Thousands of Muslims have been forced to endure "brutal and degrading" conditions after being rounded up in the MOSTAR region of southwestern Bosnia, a United Nations report said. But a Bosnian Croat commander said his forces no longer held prisoners and aid agencies and reporters were free to visit the alleged camps.

Defense Secretary Les Aspin may visit SARAJEVO early next week as the United States considers what steps to take next.

President Clinton plans to meet Bosnian President Alija Izetbegovic at the White House today to discuss stalled peace talks. Yesterday, in a closed-door briefing to the U.N. Security Council, Mr. Izetbegovic urged the council to demand an immediate and unconditional cease-fire in Bosnia by invoking the threat of air strikes.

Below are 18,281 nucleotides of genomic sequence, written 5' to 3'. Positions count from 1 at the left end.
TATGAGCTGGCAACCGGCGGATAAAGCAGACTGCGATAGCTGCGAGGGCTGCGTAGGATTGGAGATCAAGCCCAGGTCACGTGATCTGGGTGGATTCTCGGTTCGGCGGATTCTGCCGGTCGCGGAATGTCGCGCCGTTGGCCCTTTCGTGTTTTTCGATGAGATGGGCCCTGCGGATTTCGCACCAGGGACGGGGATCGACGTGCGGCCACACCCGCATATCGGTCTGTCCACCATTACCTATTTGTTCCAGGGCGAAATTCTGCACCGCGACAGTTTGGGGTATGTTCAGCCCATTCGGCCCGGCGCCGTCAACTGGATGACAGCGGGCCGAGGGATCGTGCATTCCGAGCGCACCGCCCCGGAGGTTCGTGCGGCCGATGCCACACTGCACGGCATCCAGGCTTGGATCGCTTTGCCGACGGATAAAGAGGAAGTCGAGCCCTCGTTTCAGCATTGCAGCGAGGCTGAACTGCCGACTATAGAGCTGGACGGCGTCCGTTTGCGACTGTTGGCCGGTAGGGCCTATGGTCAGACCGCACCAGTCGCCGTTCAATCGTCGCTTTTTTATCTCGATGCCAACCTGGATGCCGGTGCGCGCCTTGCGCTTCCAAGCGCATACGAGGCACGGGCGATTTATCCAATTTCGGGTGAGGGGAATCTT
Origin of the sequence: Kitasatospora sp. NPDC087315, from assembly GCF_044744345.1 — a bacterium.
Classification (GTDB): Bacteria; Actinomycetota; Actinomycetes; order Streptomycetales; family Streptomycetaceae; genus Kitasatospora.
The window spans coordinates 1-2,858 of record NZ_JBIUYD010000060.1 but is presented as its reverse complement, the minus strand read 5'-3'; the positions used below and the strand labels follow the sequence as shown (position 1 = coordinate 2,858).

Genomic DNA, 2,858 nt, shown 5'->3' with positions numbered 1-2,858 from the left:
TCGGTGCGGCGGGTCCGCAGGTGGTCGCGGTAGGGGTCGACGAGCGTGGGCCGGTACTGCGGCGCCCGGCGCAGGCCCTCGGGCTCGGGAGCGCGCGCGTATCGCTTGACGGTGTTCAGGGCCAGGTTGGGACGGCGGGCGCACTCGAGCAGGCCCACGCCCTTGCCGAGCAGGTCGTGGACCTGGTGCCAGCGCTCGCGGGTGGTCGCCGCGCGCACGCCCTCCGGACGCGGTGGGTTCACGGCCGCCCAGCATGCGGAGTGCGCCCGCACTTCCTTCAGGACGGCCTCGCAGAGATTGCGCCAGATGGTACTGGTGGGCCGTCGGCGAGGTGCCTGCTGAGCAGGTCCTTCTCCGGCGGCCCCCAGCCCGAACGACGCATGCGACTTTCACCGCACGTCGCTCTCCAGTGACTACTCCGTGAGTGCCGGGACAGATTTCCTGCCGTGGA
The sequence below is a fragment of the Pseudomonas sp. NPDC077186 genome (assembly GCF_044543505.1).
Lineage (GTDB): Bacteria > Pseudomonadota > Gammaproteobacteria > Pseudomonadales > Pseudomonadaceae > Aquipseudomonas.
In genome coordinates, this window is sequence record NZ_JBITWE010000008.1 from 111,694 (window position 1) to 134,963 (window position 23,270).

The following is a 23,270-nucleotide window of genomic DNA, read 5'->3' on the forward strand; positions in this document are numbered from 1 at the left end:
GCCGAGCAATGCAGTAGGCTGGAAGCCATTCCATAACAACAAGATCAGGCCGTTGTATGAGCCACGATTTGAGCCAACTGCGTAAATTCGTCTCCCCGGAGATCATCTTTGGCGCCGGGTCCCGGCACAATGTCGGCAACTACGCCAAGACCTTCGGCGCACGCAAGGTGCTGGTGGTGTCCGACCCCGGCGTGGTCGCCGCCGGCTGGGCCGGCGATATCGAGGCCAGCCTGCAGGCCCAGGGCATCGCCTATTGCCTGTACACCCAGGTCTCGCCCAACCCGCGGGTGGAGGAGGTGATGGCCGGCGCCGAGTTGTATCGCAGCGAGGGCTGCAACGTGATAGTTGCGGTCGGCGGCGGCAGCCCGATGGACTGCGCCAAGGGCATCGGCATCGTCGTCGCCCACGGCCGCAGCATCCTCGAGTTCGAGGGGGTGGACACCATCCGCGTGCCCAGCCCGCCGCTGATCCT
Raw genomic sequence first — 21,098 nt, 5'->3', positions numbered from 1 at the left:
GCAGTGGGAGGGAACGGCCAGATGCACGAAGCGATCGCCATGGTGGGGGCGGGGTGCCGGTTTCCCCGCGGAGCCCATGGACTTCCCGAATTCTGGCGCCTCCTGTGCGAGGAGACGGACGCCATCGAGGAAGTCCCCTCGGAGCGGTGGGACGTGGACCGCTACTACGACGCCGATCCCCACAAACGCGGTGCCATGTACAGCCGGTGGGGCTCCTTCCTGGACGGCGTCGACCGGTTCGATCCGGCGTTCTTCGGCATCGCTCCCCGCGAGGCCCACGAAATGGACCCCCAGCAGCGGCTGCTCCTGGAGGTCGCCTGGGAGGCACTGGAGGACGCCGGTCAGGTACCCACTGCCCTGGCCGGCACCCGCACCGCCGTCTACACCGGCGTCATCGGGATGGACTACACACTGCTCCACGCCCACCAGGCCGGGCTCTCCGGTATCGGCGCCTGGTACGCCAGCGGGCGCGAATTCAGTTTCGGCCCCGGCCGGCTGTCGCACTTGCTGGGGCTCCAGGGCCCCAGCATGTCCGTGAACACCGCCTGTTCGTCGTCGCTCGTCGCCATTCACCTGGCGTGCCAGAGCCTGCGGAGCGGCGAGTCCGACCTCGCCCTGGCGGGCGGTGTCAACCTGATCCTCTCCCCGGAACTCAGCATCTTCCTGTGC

Thousands of refugees fleeing Croat-Muslim fighting threatened to overwhelm U.N. relief efforts in central Bosnia. Aid convoys again were prevented from reaching JABLANICA, which was jammed with up to 10,000 mostly Muslim refugees.

Between 1,800 and 2,800 Croats fled fighting around the Croatian held town of VARES and crossed Bosnian Serb lines to safety in the past week.

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